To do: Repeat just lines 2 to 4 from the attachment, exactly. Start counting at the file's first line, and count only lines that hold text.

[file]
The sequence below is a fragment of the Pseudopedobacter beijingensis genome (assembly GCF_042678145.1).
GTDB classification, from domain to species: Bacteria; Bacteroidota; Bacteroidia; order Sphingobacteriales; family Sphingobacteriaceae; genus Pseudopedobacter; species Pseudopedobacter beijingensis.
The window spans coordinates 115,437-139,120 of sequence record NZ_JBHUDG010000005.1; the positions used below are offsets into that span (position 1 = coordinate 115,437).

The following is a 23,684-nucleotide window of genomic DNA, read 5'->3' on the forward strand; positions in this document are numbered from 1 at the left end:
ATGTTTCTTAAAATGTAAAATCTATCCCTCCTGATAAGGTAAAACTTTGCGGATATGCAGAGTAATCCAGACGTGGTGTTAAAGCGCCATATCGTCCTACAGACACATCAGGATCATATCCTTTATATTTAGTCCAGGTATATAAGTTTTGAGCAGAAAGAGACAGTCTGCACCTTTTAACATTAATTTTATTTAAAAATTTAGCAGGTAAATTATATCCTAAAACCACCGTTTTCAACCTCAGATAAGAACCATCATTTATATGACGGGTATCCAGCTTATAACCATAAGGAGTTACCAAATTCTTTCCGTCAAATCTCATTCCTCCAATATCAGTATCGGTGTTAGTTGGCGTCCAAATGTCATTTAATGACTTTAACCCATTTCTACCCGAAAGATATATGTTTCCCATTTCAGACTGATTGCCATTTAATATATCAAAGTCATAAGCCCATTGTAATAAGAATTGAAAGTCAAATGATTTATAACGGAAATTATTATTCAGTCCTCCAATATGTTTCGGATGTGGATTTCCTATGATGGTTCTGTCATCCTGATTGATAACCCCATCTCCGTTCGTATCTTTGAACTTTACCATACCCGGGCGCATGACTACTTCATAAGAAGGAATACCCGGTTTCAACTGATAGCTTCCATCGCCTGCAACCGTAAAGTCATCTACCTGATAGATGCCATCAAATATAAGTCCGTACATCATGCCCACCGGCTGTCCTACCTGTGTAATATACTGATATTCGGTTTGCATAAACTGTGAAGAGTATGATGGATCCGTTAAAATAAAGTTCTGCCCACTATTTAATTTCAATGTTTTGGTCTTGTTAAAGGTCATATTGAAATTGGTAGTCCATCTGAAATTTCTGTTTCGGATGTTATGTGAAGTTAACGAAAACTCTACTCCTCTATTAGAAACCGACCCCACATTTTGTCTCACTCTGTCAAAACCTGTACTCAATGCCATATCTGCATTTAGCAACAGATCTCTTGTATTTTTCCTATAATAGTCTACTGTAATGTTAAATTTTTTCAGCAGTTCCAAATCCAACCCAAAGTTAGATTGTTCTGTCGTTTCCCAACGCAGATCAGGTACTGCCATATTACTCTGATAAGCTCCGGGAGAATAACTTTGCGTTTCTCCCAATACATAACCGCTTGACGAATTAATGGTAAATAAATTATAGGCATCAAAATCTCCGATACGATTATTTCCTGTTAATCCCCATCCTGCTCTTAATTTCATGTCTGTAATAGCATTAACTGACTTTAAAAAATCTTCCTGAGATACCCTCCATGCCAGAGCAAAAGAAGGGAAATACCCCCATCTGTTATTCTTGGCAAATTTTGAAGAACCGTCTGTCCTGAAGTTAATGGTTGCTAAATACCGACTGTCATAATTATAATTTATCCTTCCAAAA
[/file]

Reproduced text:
GTDB classification, from domain to species: Bacteria; Bacteroidota; Bacteroidia; order Sphingobacteriales; family Sphingobacteriaceae; genus Pseudopedobacter; species Pseudopedobacter beijingensis.
The window spans coordinates 115,437-139,120 of sequence record NZ_JBHUDG010000005.1; the positions used below are offsets into that span (position 1 = coordinate 115,437).

The following is a 23,684-nucleotide window of genomic DNA, read 5'->3' on the forward strand; positions in this document are numbered from 1 at the left end: